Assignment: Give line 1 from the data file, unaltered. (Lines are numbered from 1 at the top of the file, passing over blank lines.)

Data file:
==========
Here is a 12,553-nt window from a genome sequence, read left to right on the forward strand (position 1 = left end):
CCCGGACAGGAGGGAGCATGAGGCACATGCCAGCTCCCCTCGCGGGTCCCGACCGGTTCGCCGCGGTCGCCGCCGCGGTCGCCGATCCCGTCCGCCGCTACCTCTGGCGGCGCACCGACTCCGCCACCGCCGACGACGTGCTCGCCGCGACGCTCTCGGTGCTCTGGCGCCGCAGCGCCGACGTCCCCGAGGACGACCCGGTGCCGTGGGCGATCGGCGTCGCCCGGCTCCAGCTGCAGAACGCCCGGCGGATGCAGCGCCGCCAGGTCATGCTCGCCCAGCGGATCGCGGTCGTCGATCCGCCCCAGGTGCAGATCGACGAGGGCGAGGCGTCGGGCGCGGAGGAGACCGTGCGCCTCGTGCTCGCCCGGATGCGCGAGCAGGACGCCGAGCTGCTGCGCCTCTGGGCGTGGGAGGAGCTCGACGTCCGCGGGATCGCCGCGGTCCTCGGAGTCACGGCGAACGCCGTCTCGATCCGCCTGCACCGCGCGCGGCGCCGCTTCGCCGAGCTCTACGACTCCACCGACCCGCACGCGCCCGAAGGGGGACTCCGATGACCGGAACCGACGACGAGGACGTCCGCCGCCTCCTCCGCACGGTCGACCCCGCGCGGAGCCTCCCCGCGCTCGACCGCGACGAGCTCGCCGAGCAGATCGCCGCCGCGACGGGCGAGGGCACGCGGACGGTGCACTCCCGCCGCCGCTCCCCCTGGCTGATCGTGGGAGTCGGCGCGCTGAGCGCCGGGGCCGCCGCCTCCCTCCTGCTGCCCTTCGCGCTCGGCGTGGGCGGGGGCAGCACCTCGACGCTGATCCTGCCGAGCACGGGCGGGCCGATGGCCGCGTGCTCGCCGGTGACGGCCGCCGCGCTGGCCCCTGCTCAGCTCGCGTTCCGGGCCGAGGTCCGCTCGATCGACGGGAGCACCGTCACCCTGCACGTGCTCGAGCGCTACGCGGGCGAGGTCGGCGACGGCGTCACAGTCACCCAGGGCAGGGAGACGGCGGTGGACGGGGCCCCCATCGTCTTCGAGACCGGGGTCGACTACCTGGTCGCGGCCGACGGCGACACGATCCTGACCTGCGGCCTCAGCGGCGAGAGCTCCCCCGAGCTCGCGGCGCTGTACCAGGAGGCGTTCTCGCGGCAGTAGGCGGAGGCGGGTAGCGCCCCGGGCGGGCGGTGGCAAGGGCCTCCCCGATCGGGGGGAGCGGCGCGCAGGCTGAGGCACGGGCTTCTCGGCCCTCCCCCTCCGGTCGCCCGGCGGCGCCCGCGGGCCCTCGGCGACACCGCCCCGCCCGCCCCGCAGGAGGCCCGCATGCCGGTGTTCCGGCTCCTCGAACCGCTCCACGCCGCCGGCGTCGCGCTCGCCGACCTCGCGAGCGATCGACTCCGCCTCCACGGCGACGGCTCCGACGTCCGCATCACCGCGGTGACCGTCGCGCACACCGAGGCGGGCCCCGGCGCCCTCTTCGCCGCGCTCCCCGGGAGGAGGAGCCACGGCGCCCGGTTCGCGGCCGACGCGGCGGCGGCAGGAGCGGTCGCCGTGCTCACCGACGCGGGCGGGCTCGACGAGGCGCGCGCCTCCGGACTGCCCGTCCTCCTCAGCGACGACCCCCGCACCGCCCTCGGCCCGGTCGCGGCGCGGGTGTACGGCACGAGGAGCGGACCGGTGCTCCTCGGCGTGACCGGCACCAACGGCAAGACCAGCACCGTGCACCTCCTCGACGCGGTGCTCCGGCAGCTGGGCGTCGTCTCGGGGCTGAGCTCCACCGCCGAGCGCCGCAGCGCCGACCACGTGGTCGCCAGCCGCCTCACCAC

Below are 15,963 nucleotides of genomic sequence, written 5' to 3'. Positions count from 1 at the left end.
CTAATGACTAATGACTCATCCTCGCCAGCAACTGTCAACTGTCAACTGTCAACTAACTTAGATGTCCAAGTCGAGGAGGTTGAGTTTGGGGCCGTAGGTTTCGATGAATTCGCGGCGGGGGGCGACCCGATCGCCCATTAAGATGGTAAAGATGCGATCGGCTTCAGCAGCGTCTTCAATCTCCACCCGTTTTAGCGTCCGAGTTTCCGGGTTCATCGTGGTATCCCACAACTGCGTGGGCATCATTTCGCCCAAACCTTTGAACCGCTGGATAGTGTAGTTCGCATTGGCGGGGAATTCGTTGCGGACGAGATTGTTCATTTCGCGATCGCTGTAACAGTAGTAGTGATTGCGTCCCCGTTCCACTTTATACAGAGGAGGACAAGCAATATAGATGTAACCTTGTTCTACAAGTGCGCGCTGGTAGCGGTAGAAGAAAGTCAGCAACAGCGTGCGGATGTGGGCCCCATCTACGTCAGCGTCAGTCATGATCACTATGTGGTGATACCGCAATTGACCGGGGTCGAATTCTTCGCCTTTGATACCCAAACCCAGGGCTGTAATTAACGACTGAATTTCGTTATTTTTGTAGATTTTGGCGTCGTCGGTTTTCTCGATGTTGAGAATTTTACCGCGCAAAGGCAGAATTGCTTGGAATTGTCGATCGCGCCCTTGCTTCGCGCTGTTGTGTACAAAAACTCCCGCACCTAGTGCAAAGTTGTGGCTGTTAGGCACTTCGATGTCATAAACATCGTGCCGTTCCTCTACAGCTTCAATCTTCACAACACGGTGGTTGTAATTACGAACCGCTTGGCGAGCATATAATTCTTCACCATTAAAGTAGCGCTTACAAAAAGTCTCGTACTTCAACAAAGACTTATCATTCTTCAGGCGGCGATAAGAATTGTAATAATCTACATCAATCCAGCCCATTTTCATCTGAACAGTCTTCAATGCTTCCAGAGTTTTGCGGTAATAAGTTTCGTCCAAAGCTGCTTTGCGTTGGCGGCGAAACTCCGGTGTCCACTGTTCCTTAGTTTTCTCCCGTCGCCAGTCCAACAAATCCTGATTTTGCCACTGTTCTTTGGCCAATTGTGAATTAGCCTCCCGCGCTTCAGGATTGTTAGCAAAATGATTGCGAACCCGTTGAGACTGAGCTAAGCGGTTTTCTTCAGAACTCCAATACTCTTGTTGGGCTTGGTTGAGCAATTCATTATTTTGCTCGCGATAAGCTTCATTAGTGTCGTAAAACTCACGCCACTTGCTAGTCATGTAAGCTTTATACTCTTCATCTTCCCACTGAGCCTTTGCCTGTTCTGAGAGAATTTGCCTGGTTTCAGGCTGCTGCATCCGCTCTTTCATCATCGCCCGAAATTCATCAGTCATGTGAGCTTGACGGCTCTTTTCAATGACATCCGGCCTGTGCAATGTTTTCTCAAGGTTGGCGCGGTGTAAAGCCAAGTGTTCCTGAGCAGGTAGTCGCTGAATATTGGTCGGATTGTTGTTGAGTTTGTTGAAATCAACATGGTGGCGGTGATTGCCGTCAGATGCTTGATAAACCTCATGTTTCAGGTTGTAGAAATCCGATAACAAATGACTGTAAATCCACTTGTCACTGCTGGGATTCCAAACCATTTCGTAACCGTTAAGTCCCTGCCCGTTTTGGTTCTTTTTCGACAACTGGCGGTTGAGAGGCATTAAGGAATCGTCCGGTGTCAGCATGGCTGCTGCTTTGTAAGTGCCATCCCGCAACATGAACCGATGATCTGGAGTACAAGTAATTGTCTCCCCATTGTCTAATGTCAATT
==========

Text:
Here is a 12,553-nt window from a genome sequence, read left to right on the forward strand (position 1 = left end):